Middle Distance: Long Stories of Aotearoa New Zealand is a recent anthology of stories around 10,000 words each, shorter than a novella but longer than the typical short story. For me, these long stories (novelettes?) were a nice change of pace, with enough meat on their bones to be satisfying, while not requiring the time commitment of a longer novel or novella. Published by Victoria University Press, the book contains fourteen new stories by New Zealand writers, covering a range of styles and genres. Most, but not all, are set in New Zealand, with a very Kiwi flavour. Ordinary family problems are a recurring theme, but some stories delve into other-world fantasy and horror. There’s something here for everyone. The stories are:
Scales, Tails, and Hagfish by Octavia Cade: A pre-teen girl with scaly eczema claims to be a mermaid. Her continued insistence antagonises people and gets her into trouble as she engages in increasingly bizarre activities to prove her point—activities that eventually land her in hospital after an encounter with an angry seal—but her mermaid dreams may not be entirely delusional.
School Spirit by Joy Holley: A ghost story, with several graduates returning to their old school after dark.
The Promotion by Maria Samuela: Twenty years apart, a father and his abandoned son come to Wellington from the Cook Islands looking for work, and experience similar cases of culture shock.
Basil and the Wild by Rem Wigmore: A fairy tale of sorts, and I love fairy tales. Two outsiders—a slow-witted shepherd and a forest giant—become friends, but the frightened villagers are unable to see past the giant’s threatening bulk, or understand the shepherd’s attempts to protect his peaceful friend.
Getaway by Nicole Phillipson: Unlike the previous story, this is grounded in current reality, showing us a dysfunctional family whose members are unable to communicate with each other or see past their own noses.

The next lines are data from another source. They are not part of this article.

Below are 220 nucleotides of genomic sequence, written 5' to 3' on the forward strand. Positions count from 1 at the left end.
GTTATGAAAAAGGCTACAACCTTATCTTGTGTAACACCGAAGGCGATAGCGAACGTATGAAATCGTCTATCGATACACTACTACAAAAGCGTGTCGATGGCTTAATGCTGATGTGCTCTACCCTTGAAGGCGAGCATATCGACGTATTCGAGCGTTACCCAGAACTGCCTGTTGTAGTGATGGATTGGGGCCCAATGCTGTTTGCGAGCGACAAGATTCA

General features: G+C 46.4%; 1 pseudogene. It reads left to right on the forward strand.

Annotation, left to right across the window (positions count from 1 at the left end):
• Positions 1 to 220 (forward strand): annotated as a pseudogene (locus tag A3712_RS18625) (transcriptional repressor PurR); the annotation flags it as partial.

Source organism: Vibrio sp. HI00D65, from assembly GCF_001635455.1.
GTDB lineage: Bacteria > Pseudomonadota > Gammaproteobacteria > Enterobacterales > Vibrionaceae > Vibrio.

Backwaters by Emma Sidnam: A tale of Chinese immigrants to New Zealand in the 1870s. It starts out appearing to be a pleasant historical love story, but gradually morphs into something rather more unsettling.
The Dead City by Jack Barrow: This story is the most clearly fantasy, with nomadic tribespeople pursued by ghosts in a lush, jungly world. It includes evocative descriptions of an abandoned, haunted city, but I was not sure quite what was going on, and unfortunately I lost interest in trying to find out.
Ko tēnei, ko tēnā by Vincent O’Sullivan: A 19th-century bored, wealthy gentleman has tangled relationships with his sister-in-law and half-sister. He leaves England and travels to New Zealand, where he buys a tattooed head as a macabre souvenir. On his return to England, he gets drunk and shows the head to the two women. It isn’t clear where the story is going, or how the two women feel about him, until the very end, where they deal out what is a clear instance of poetic justice.
Ringawera by J. Wiremu Kane: Culture clashes again, along with a bit of a mystery involving several people attending a Māori funeral. One woman is intent on giving her deceased aunt the proper ceremonial farewell she wasn’t allowed to give her late Pākehā wife. Two others—both young gay men, one a cop—struggle to fit in with the other Māori. For me, this was the outstanding story in this collection, with universal emotional arcs around otherness and acceptance.
Around the Fire by Anthony Lapwood: A father of three, struggling to keep his family together after his wife leaves, reflects on an incident in his own childhood: his father, divorced from his mother, took him and brother on an unauthorised, two-week long, incommunicado “camping trip”.
Afterimages by Sam Keenan: Set in the World War II era, a woman draws on theories about recently-discovered dark matter to escape painful reality by disappearing—literally, as in becoming invisible.
Like and Pray by Samantha Lane Murphy: A young couple’s daughter dies suddenly. The father, confronting reality, wants to grieve silently, but the mother, a member of some charismatic evangelical cult, is sucked into an ecstatic worship service attempting to call the girl back to life.
Sea Legend by Kathryn van Beek: This is a different sort of mermaid story. A fishing trawler pulls a mermaid up in its net, forcing the newest member of the crew into a crisis of conscience.
The Black Betty Tapes by David Geary: This is speculative fiction and the most adventurous story, told in a fast-paced—and rather baffling—series of transcripts of interviews with people involved in the future Queen Elizabeth III’s ascension.
As with any anthology, the stories are not equally successful. Besides Ringawera, the ones that left the biggest impression on me, either because I enjoyed them or they stuck in my head afterwards, were Backwaters, Ko tēnei, ko tēnā, Basil and the Wild, and Scales, Tails, and Hagfish. There’s a lot to like here; other readers may have different favourites.